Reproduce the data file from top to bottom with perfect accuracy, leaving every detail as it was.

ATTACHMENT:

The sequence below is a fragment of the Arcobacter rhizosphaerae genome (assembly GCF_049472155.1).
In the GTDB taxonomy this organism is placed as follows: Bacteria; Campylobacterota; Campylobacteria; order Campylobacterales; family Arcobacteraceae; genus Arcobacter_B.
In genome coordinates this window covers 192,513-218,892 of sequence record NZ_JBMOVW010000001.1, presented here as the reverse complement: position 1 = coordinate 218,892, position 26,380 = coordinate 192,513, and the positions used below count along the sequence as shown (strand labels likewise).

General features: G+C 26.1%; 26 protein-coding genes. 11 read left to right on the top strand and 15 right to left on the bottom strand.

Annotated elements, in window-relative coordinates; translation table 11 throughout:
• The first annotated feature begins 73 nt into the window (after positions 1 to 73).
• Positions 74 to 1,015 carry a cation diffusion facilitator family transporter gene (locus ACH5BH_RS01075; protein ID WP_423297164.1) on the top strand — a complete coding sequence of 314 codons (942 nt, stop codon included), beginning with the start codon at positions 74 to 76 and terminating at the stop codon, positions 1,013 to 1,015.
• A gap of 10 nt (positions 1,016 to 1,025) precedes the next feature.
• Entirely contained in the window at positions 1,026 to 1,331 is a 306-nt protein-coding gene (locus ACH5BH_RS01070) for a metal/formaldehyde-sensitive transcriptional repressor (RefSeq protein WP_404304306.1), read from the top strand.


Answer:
The sequence below is a fragment of the Arcobacter rhizosphaerae genome (assembly GCF_049472155.1).
In the GTDB taxonomy this organism is placed as follows: Bacteria; Campylobacterota; Campylobacteria; order Campylobacterales; family Arcobacteraceae; genus Arcobacter_B.
In genome coordinates this window covers 192,513-218,892 of sequence record NZ_JBMOVW010000001.1, presented here as the reverse complement: position 1 = coordinate 218,892, position 26,380 = coordinate 192,513, and the positions used below count along the sequence as shown (strand labels likewise).

General features: G+C 26.1%; 26 protein-coding genes. 11 read left to right on the top strand and 15 right to left on the bottom strand.

Annotated elements, in window-relative coordinates; translation table 11 throughout:
• The first annotated feature begins 73 nt into the window (after positions 1 to 73).
• Positions 74 to 1,015 carry a cation diffusion facilitator family transporter gene (locus ACH5BH_RS01075; protein ID WP_423297164.1) on the top strand — a complete coding sequence of 314 codons (942 nt, stop codon included), beginning with the start codon at positions 74 to 76 and terminating at the stop codon, positions 1,013 to 1,015.
• A gap of 10 nt (positions 1,016 to 1,025) precedes the next feature.
• Entirely contained in the window at positions 1,026 to 1,331 is a 306-nt protein-coding gene (locus ACH5BH_RS01070) for a metal/formaldehyde-sensitive transcriptional repressor (RefSeq protein WP_404304306.1), read from the top strand.